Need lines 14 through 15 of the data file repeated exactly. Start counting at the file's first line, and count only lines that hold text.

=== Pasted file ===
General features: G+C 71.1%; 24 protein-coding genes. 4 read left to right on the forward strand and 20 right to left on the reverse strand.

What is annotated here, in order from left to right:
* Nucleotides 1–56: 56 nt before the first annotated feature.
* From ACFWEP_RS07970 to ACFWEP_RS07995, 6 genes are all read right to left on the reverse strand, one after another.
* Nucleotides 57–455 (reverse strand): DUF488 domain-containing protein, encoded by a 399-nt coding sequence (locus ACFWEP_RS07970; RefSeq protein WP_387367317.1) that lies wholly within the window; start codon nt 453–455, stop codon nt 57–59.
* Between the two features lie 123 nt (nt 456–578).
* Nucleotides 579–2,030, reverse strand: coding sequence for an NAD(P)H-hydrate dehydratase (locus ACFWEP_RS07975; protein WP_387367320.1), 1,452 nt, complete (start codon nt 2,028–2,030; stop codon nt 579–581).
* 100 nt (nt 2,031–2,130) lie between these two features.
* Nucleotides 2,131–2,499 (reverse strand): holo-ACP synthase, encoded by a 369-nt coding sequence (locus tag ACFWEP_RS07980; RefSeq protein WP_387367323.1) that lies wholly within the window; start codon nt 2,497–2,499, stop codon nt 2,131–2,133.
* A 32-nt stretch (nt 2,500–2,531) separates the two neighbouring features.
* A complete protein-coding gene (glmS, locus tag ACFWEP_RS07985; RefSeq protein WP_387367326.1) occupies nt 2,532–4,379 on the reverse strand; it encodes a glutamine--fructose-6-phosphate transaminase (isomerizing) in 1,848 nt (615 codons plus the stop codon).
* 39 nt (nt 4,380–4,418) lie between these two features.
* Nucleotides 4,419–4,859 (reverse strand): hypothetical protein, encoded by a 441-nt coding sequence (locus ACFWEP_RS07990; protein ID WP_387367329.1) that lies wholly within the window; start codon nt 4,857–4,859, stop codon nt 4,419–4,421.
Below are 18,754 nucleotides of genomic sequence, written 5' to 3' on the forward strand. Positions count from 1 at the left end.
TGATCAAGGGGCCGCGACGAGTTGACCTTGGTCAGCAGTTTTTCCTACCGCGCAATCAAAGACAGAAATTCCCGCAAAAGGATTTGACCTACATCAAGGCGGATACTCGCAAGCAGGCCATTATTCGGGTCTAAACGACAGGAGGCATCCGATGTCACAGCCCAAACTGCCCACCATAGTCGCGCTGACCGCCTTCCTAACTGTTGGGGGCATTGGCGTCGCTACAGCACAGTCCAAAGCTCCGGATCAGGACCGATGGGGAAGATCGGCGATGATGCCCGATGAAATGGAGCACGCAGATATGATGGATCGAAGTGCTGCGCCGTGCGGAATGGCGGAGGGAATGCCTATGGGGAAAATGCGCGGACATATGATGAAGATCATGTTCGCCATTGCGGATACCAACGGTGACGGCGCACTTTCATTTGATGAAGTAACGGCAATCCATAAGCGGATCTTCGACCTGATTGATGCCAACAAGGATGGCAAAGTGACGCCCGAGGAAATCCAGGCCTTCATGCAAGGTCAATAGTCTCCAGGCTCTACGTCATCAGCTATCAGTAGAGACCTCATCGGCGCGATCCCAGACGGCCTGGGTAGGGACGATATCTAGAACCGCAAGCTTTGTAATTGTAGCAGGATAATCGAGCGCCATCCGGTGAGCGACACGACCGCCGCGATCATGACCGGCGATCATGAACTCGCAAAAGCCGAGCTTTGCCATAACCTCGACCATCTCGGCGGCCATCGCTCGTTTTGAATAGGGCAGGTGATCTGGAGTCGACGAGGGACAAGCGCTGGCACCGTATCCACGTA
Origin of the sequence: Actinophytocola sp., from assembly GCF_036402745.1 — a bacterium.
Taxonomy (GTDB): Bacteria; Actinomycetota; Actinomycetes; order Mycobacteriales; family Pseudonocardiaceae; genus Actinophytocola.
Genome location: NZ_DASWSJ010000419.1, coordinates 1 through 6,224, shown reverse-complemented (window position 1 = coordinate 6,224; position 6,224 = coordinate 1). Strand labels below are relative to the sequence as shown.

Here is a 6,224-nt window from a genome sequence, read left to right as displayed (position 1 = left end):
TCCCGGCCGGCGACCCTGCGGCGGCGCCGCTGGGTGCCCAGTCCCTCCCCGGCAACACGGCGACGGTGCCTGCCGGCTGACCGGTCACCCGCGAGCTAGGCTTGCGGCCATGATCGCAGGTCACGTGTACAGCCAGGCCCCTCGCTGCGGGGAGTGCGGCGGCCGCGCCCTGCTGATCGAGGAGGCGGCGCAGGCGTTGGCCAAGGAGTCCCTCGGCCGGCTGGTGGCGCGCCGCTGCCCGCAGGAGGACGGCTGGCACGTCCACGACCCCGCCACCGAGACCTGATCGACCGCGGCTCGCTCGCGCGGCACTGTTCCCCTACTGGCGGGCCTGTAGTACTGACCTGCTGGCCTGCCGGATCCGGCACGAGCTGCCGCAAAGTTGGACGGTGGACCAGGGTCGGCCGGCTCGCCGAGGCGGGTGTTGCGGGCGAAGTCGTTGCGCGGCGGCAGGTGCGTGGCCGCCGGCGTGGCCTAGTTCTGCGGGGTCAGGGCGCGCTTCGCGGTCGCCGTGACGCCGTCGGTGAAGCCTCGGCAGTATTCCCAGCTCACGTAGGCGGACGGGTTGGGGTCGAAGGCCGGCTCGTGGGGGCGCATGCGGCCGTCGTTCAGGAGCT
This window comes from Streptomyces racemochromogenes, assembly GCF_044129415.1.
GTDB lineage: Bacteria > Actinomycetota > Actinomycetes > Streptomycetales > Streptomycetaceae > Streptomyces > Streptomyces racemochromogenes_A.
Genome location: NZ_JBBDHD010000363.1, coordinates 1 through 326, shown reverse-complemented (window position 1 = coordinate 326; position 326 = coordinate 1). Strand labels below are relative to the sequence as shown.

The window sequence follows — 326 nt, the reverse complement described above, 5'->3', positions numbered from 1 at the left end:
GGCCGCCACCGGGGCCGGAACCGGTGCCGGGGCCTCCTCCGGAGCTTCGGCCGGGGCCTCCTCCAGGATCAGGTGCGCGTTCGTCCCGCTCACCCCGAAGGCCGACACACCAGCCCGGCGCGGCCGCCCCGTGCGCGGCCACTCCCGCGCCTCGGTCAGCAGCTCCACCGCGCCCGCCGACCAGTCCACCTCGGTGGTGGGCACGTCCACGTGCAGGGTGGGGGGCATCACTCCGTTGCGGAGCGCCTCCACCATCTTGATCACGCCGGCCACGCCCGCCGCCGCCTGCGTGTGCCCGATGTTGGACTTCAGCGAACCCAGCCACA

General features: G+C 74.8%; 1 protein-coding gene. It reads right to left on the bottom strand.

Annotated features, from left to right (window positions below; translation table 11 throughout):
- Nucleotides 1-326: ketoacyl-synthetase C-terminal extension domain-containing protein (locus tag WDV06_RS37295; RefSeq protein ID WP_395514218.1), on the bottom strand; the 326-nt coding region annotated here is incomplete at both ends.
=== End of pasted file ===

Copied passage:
Below are 18,754 nucleotides of genomic sequence, written 5' to 3' on the forward strand. Positions count from 1 at the left end.
TGATCAAGGGGCCGCGACGAGTTGACCTTGGTCAGCAGTTTTTCCTACCGCGCAATCAAAGACAGAAATTCCCGCAAAAGGATTTGACCTACATCAAGGCGGATACTCGCAAGCAGGCCATTATTCGGGTCTAAACGACAGGAGGCATCCGATGTCACAGCCCAAACTGCCCACCATAGTCGCGCTGACCGCCTTCCTAACTGTTGGGGGCATTGGCGTCGCTACAGCACAGTCCAAAGCTCCGGATCAGGACCGATGGGGAAGATCGGCGATGATGCCCGATGAAATGGAGCACGCAGATATGATGGATCGAAGTGCTGCGCCGTGCGGAATGGCGGAGGGAATGCCTATGGGGAAAATGCGCGGACATATGATGAAGATCATGTTCGCCATTGCGGATACCAACGGTGACGGCGCACTTTCATTTGATGAAGTAACGGCAATCCATAAGCGGATCTTCGACCTGATTGATGCCAACAAGGATGGCAAAGTGACGCCCGAGGAAATCCAGGCCTTCATGCAAGGTCAATAGTCTCCAGGCTCTACGTCATCAGCTATCAGTAGAGACCTCATCGGCGCGATCCCAGACGGCCTGGGTAGGGACGATATCTAGAACCGCAAGCTTTGTAATTGTAGCAGGATAATCGAGCGCCATCCGGTGAGCGACACGACCGCCGCGATCATGACCGGCGATCATGAACTCGCAAAAGCCGAGCTTTGCCATAACCTCGACCATCTCGGCGGCCATCGCTCGTTTTGAATAGGGCAGGTGATCTGGAGTCGACGAGGGACAAGCGCTGGCACCGTATCCACGTA